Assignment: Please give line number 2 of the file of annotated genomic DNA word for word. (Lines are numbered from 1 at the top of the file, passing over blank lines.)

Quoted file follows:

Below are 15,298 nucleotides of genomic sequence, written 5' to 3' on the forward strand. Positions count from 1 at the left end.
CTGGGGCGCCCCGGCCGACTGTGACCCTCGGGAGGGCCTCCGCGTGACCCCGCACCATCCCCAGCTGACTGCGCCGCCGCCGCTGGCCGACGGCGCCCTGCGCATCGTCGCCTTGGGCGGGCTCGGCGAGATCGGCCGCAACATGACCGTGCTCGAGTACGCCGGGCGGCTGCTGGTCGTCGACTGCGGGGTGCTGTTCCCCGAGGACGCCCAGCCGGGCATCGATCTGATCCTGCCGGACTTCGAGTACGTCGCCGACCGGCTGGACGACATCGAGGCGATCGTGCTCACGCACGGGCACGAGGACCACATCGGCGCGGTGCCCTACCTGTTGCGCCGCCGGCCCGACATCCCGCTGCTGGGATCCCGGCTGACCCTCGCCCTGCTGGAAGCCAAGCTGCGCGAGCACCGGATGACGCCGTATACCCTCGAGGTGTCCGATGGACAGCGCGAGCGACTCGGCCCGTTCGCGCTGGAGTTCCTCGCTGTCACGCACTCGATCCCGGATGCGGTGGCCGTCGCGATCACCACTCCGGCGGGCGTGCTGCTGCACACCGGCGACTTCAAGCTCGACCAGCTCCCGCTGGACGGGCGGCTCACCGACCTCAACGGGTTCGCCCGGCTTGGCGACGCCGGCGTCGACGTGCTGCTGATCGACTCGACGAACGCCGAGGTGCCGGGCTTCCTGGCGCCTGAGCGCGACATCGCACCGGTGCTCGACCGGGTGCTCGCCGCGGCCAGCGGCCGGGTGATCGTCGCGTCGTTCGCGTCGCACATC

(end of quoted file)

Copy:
CTGGGGCGCCCCGGCCGACTGTGACCCTCGGGAGGGCCTCCGCGTGACCCCGCACCATCCCCAGCTGACTGCGCCGCCGCCGCTGGCCGACGGCGCCCTGCGCATCGTCGCCTTGGGCGGGCTCGGCGAGATCGGCCGCAACATGACCGTGCTCGAGTACGCCGGGCGGCTGCTGGTCGTCGACTGCGGGGTGCTGTTCCCCGAGGACGCCCAGCCGGGCATCGATCTGATCCTGCCGGACTTCGAGTACGTCGCCGACCGGCTGGACGACATCGAGGCGATCGTGCTCACGCACGGGCACGAGGACCACATCGGCGCGGTGCCCTACCTGTTGCGCCGCCGGCCCGACATCCCGCTGCTGGGATCCCGGCTGACCCTCGCCCTGCTGGAAGCCAAGCTGCGCGAGCACCGGATGACGCCGTATACCCTCGAGGTGTCCGATGGACAGCGCGAGCGACTCGGCCCGTTCGCGCTGGAGTTCCTCGCTGTCACGCACTCGATCCCGGATGCGGTGGCCGTCGCGATCACCACTCCGGCGGGCGTGCTGCTGCACACCGGCGACTTCAAGCTCGACCAGCTCCCGCTGGACGGGCGGCTCACCGACCTCAACGGGTTCGCCCGGCTTGGCGACGCCGGCGTCGACGTGCTGCTGATCGACTCGACGAACGCCGAGGTGCCGGGCTTCCTGGCGCCTGAGCGCGACATCGCACCGGTGCTCGACCGGGTGCTCGCCGCGGCCAGCGGCCGGGTGATCGTCGCGTCGTTCGCGTCGCACATC